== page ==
We are looking for a design for our 2016 meeting graphic. The event theme is –
The Patient Will See You Now….Envision the Outcome.
The conference will focus on how medical offices serve the patient from various lenses. The patient is the healthcare decision driver and how are we prepared to respond? Instead of the paternalistic philosophy where the physician is the all-knowing, we need to give credence and respect to the patients expectations, time restrictions, electronic medical knowledge preparation, large out of pocket medical costs, etc. How are we as medical managers and administrators preparing to meet these expectations?
• We are seeing an unprecedented shake-up in a paternalistic profession that has never been seriously challenged since the era of Hippocrates, 400 B.C. As in every other sector of our lives, when data becomes eminently portable and granular, when there's so much more of it and it's free ﬂowing, fully transparent, and there's seemingly unlimited computing power to process it, historic change takes place. The world of health care is being irrevocably transformed.
• We are providing great care but no one is asking [patients] what really matters” to them, he said. As a result, the care we provide is not aligned with the priorities a person may have and therefore you get suffering, a topic explored in Being Mortal, Gawande’s latest best-selling book. Atul Gawande, MD, MPH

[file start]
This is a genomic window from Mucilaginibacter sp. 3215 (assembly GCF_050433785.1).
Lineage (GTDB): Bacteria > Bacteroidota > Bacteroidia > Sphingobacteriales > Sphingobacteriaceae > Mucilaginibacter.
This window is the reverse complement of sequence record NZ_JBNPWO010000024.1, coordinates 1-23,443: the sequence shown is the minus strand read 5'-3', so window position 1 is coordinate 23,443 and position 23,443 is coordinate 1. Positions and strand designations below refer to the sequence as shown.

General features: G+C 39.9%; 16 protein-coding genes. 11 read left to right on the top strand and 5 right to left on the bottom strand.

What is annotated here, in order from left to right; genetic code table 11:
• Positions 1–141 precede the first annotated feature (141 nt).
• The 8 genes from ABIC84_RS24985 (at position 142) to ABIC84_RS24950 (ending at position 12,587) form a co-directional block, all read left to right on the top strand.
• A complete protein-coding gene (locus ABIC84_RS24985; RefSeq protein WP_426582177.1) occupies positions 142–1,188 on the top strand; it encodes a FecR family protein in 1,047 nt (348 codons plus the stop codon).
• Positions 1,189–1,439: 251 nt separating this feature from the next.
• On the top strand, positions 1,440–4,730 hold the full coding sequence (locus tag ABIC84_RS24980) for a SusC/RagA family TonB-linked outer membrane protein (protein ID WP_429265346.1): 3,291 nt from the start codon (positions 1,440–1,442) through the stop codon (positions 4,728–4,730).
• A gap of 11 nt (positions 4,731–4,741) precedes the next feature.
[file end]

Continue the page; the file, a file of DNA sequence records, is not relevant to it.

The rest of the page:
• “The patient will see you now” – a shift from provider to patient control. For the past few years, patients have become more involved in their healthcare for better or worse. Examples are plentiful and diverse. These range from patients actively seeking healthcare from providers they perceive to be top performers or as less expensive (sometimes going so far as traveling to another country for medical procedures) to patients requesting/dictating specific medications in the doctor’s office in the U.S., to patients outright avoiding hospitals in areas affected by the recent Ebola outbreak. That trend is already escalating. Just as social media shifted power and control from businesses to consumers, so too are big data, 3D printers, health apps, and wearables shifting power and control from healthcare providers to patients. In the very near future, patients will select providers based on more sophisticated big data analytics that reveal a provider’s actual performance ratings and failure rates, costs, availability, bedside manner, peer respect, office waiting times, and other highly detailed factors. In addition, they will use telemedicine and automated medicine to treat routine ills thereby skirting traditional, locally-based healthcare providers for this care. Responding to this new patient empowerment (and even patient oversight) will be challenging for many healthcare organizations. Being slow to do so will negatively impact providers. Look for ways to proactively enable increased patient involvement and information and for ways to provide at least some healthcare outside the traditional office and lab. - See more at: http://nuviun.com/content/the-patie…68PGM.dpuf